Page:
Makeup Artists Explain the Difference Between Bronzer and Contour—And How to Use Both

We spoke with expert makeup artists to breakdown how and when to use contour and bronzer.

<p>Getty Images</p>

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By this point, bronzer and contour are in just about every beauty lover's vanity. This is all thanks to the radiant and sun-kissed look that has dominated the skin-forward makeup trends of late.

While bronzer and contour can be used to achieve this look, they are two very different items that serve unique purposes. Both add depth and dimension to the face, but bronzer is meant to add warmth to the skin whereas contour is used to outline where the sun would naturally cast a shadow.

Meet Our Expert

Whether you are going for a full-glam look or a subtle glow, there are simple ways to achieve the look with an added bit of dimension. We spoke with expert makeup artists to learn the difference between bronzer and contour and how to use them each. Read on to learn more.

What Is Bronzer?

Think of bronzer as a tanner in a bottle. “Bronzers tend to be warmer in tone and are used to add color to the face,” explains Steve Kassajikian, Urban Decay's head of global artistry.

Bronzer can come in creams, powders, serums, and sticks. Cream-based bronzers are great for a more full-coverage look whereas serums provide a radiant but subtle glow all over the face. To use bronzer, apply your product of choice across to the “apples of the cheek and brush back up the cheekbones,” says Kassajikian. “Then apply along the frame of your face and jawline to add warmth. Use a fluffy brush for a seamless blend and distribution.”

“Typically bronzer placement would come after you apply foundation and before blush,” says Riddle. “I use bronzer to add color to the skin. When you want to have a healthy glow, simply mix it in with your foundation.”

What Is Contour?

Contours, on the other hand, are usually cool-toned to mimic the natural shadows of your bone structure and “can be used to sculpt the face and really change and define facial features,” says celebrity makeup artist Charlie Riddle.

Similar to bronzer, contour comes in a few shapes and forms, but the most popular are powder and cream-based. Both of these will get you a snatched look, so long as you apply where a shadow would naturally occur. This being said, how you apply contour can vary based on your style preferences and how much you want to carve out your facial features.

Riddle says to apply it right after foundation and before you add any powder products to define and sculpt facial features. For an easy, everyday style, Riddle says to apply contour on the face from the “hairline to cheekbone, blending out and up—this will elongate and lift the face,” says Riddle. “Also apply to the temples, the bridge of your nose, jawline, and chin to add definition and dimension.”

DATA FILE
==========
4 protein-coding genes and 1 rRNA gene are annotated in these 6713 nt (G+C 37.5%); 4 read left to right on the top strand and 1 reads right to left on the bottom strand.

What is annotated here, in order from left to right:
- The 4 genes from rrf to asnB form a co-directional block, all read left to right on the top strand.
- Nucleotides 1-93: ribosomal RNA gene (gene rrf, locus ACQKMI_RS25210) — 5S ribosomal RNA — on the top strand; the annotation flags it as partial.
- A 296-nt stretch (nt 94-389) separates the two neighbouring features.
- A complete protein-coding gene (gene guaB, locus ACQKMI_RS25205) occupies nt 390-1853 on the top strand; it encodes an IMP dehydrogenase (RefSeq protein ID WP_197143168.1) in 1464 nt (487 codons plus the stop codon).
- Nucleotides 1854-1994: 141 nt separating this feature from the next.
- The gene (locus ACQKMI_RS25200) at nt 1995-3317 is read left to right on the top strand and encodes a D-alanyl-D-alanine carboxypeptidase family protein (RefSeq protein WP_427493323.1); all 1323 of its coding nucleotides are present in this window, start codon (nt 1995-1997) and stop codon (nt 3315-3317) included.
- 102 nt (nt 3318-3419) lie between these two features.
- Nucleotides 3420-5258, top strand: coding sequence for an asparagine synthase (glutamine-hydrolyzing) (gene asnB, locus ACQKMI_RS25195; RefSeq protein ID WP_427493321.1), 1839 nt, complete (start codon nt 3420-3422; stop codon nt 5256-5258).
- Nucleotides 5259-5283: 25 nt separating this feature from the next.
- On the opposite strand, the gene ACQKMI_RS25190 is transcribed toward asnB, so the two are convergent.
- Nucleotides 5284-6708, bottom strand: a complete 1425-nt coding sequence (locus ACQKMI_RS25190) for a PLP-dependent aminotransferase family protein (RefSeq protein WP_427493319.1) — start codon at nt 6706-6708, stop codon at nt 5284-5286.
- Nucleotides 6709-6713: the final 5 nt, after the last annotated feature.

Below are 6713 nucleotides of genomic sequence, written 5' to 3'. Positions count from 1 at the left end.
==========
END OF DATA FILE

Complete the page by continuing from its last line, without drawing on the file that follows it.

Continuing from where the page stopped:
If you’re working with cream products, you can also use a technique called “underpainting” which means to apply product before foundation for a more subtle chiseling. Sam Kyle, creative director and makeup artist at Mirabella, recommends adding product to the cheekbones, jawline, along the sides of the nose, and around the top of the forehead. Then, going in with a light-coverage foundation to create a uniform complexion with natural-looking shaping.

How to Choose Between Using Bronzer, Contour, or Both

<p>Getty Images</p>

Getty Images


Bronzer is great for a simple but flawless makeup routine, especially in the summer. It's also great for those who want that radiant glow without stepping out into the sun’s harmful rays.

When selecting a bronzer shade, try to pick one that is one to two shades deeper based on the level of warmth you want to add to your skin.


Contour is your go-to for a snatched and chiseled look. Reach for it when you're doing a heavier, more full-glam look. "I typically use contour for more of a glam makeup look,” says Riddle. “Contour can also be specifically targeted to one area—for example, maybe you don’t wear a lot of makeup, but you can still contour just your nose daily, if you’d like.” 

When selecting a contour shade, Kassajikian recommends picking one that is two to three shades deeper than your skin tone to help sculpt your features.

When To Use Both

It may seem intimidating, but you can absolutely use bronzer and contour in the same makeup look—it all depends on what you’re trying to achieve. Riddle says to start by applying your contour, and then top it with bronzer. Then, you'll get the best of both worlds with a sculpted, glowy look.

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